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In their anguish over the “death of secularism”, Pratap Bhanu Mehta (in Indian Express), Yogendra Yadav (in ThePrint) and Suhas Palshikar (also in Indian Express) miss the point. Secularism isn’t dead. Their version of secularism is dead.

Secularism, at its core, means treating all religions as absolute equals. By that definition India abandoned secularism shortly after Independence. Minorities were allowed to keep their personal laws. The majority was not.

It wasn’t always like this. Historically, India has given refuge to persecuted Christians, Jews and Parsis. They suffered no discrimination. Hinduism is not a codified faith. It is like a sponge that absorbs other faiths even when they come as conquerors, as Islam’s armies did from the 700s.

The powerful Mughal Empire was so integrated into India’s secular ethos that in the seventeenth century it cut its umbilical cord with the Ottoman Caliphate, to which every other Islamic sultanate paid tribute, adopting India as its permanent home. The British took India’s innate secularism by the scruff of its neck and carved deep cleavages between Hindus and Muslims.

Even sport did not escape the malignant sectarianism. The Pentangular cricket tournament, for example, pitted teams composed exclusively of Hindus, Muslims, Catholics and Parsis against one another. In politics and society, divide and rule eroded India’s natural secular instinct.


Also read: Idea of India wasn’t demolished at Ayodhya. That happened in our ‘liberal’ homes


After Partition, prime minister Jawaharlal Nehru recognised that the knife the British had driven through Indian secularism, wounding it deeply, could only be healed by leaning the other way: giving Muslims who had stayed on in India the confidence that they would be treated fairly. The intent was noble. In practice, it began India’s journey down the slippery slope of faux secularism.

When you lean towards one faith, however pure your intent, you will lean away from another. For the next 50 years India practised secularism in name. A self-serving ecosystem soon sprung up. It had three principal actors: secular politicians, community leaders and ‘liberal’ civil society.

Politicians used secularism as a political weapon. Muslims were an attractive demographic: they lived in clusters and voted in clusters. Politicians exploited them systemically. Fear of the ‘other’ was planted in them. They voted overwhelmingly for the Congress nationally. In the states they voted for the Samajwadi Party, Rashtriya Janata Dal, Nationalist Congress Party, Trinamool Congress and All India Majlis-E-Ittehadul Muslimeen.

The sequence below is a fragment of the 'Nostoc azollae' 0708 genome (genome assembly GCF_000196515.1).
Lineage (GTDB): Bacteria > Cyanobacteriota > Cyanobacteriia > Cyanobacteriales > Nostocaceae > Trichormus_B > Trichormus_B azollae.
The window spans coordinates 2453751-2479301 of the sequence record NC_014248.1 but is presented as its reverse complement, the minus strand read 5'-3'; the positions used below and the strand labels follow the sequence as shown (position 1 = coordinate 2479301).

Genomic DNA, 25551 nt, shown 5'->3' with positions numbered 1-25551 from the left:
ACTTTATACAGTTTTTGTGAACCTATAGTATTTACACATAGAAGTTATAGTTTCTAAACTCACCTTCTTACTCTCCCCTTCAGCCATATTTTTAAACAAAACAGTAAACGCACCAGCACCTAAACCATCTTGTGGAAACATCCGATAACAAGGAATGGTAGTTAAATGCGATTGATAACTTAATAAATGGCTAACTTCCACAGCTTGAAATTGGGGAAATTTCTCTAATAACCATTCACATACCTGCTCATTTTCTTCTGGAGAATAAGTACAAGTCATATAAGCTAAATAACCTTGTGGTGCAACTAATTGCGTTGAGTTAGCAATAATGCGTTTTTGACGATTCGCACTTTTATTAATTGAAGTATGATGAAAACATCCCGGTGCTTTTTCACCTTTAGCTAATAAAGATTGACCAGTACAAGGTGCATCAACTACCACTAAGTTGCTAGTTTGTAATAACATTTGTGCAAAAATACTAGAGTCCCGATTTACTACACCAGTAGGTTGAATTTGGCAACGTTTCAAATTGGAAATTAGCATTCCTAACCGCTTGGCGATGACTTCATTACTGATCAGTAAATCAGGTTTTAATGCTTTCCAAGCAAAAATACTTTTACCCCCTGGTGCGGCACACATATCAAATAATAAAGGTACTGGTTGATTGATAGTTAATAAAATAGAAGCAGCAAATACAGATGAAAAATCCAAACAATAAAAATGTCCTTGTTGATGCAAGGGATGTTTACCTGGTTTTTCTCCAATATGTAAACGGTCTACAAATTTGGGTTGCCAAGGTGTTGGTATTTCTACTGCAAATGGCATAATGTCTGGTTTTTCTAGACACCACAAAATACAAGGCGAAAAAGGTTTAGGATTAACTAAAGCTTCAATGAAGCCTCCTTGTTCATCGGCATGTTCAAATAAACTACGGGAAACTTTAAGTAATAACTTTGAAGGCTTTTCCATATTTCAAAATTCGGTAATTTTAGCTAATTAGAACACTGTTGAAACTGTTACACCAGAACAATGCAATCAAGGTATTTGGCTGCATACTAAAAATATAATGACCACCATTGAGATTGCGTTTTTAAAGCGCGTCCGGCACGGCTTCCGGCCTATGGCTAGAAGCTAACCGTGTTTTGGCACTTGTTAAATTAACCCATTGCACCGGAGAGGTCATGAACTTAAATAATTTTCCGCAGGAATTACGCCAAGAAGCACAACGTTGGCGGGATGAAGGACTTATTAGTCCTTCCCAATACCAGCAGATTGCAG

The second element in the secular ecosystem was community leadership. It suited religious leaders to keep their flock together, in constant paranoia, and under close watch. There was no attempt to empower or educate.

The third element in the ecosystem – liberal Hindu civil society – gave enthusiastic support to the secular project. Activists, lawyers, journalists and academics did not realise that they were playing with political fire until it was too late.

An abiding weakness of Hinduism is internal fissures. Of India’s one billion Hindus, a quarter are Dalits. They have, for centuries, been targets of a caste-based hierarchy. Together with a narrow slice of educated, liberal Hindus, Dalits form a third of the Hindu vote.

That leaves the broad middle of the Hindu pyramid vulnerable to ministrations from an alternative political force. That force emerged in the shape of the Bharatiya Janata Party (BJP). It inveigled its way into the Indian mainstream in the 1990s and has since captured the middle of the Hindu demographic pyramid.


Also read: Hindu society’s real enemy is a pseudo-Hindu — not those branded ‘sickulars’ or ‘libtards’


The big electoral swing away from the Congress since 2014 has come from moderate Hindus disillusioned with the diet of faux secularism they have been fed for decades. The biggest causalities in the secular project are Muslims, many intensely patriotic but suspect in the eyes of even moderate Hindus.

Instead of empowering Muslims and integrating them into the mainstream of Indian life, the corrosive secular ecosystem has created a community that both the Sachar Committee and Misra Commission identified as economically more backward than Dalits.

Muslims find it difficult to get jobs. They still live, 73 years after Independence, in clusters and still vote in clusters for political parties that have betrayed them. Their religious leaders continue to exploit them. And liberal secularists fail to expose the practice of fraudulent secularism that does not empower or educate Muslims but cynically instils in them fear and grievance.

India’s 200 million Muslims could be an economic asset. Yet, Muslims are largely absent from India’s buzzing start-up universe. They could be a security asset. The vast majority of Indian Muslims have rejected the lure of Islamist terrorist groups.

India needs a secular revolution that removes all public displays of religiosity. The BJP has been quick to exploit the public anger against decades of a false secular narrative.

That has allowed it to engage in an exhibition of religiosity we saw during the ground-breaking ceremony for the construction of the Ram Mandir in Ayodhya. By propagating a fraudulent version of secularism for decades, secularists have normalised exhibitions of religiosity across faiths that in a truly secular country would be impermissible.

Minhaz Merchant is an editor, author and publisher. He is the biographer of Rajiv Gandhi and Aditya Birla. Views are personal.